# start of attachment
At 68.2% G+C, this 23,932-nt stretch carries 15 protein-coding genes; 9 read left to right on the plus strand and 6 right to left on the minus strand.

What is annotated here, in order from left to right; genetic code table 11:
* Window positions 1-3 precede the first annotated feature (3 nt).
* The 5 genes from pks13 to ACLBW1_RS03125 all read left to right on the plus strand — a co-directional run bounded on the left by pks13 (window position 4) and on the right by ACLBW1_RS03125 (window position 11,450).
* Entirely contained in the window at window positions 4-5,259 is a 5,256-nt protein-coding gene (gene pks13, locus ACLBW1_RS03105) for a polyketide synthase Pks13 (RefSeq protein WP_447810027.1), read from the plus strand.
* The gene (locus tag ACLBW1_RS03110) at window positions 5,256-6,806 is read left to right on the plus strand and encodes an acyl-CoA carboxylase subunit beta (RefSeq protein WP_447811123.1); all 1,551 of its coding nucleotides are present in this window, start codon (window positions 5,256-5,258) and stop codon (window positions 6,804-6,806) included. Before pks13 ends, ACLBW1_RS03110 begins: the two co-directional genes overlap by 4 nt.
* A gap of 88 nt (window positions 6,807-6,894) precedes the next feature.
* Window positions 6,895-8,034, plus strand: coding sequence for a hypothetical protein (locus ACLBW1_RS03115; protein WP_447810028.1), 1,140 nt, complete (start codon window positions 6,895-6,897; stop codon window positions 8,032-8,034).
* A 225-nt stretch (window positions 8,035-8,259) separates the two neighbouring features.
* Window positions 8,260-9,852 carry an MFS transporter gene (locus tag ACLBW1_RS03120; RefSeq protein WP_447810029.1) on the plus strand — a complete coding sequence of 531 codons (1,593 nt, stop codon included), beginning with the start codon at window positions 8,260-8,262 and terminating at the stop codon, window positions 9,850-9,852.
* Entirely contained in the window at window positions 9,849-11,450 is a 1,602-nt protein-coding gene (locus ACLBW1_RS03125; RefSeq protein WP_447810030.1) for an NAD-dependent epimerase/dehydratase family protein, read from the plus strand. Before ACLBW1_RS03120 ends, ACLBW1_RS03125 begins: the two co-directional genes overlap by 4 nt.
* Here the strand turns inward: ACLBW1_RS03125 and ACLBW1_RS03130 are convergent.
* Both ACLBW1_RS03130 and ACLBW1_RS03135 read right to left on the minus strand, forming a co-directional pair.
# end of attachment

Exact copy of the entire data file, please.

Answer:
At 68.2% G+C, this 23,932-nt stretch carries 15 protein-coding genes; 9 read left to right on the plus strand and 6 right to left on the minus strand.

What is annotated here, in order from left to right; genetic code table 11:
* Window positions 1-3 precede the first annotated feature (3 nt).
* The 5 genes from pks13 to ACLBW1_RS03125 all read left to right on the plus strand — a co-directional run bounded on the left by pks13 (window position 4) and on the right by ACLBW1_RS03125 (window position 11,450).
* Entirely contained in the window at window positions 4-5,259 is a 5,256-nt protein-coding gene (gene pks13, locus ACLBW1_RS03105) for a polyketide synthase Pks13 (RefSeq protein WP_447810027.1), read from the plus strand.
* The gene (locus tag ACLBW1_RS03110) at window positions 5,256-6,806 is read left to right on the plus strand and encodes an acyl-CoA carboxylase subunit beta (RefSeq protein WP_447811123.1); all 1,551 of its coding nucleotides are present in this window, start codon (window positions 5,256-5,258) and stop codon (window positions 6,804-6,806) included. Before pks13 ends, ACLBW1_RS03110 begins: the two co-directional genes overlap by 4 nt.
* A gap of 88 nt (window positions 6,807-6,894) precedes the next feature.
* Window positions 6,895-8,034, plus strand: coding sequence for a hypothetical protein (locus ACLBW1_RS03115; protein WP_447810028.1), 1,140 nt, complete (start codon window positions 6,895-6,897; stop codon window positions 8,032-8,034).
* A 225-nt stretch (window positions 8,035-8,259) separates the two neighbouring features.
* Window positions 8,260-9,852 carry an MFS transporter gene (locus tag ACLBW1_RS03120; RefSeq protein WP_447810029.1) on the plus strand — a complete coding sequence of 531 codons (1,593 nt, stop codon included), beginning with the start codon at window positions 8,260-8,262 and terminating at the stop codon, window positions 9,850-9,852.
* Entirely contained in the window at window positions 9,849-11,450 is a 1,602-nt protein-coding gene (locus ACLBW1_RS03125; RefSeq protein WP_447810030.1) for an NAD-dependent epimerase/dehydratase family protein, read from the plus strand. Before ACLBW1_RS03120 ends, ACLBW1_RS03125 begins: the two co-directional genes overlap by 4 nt.
* Here the strand turns inward: ACLBW1_RS03125 and ACLBW1_RS03130 are convergent.
* Both ACLBW1_RS03130 and ACLBW1_RS03135 read right to left on the minus strand, forming a co-directional pair.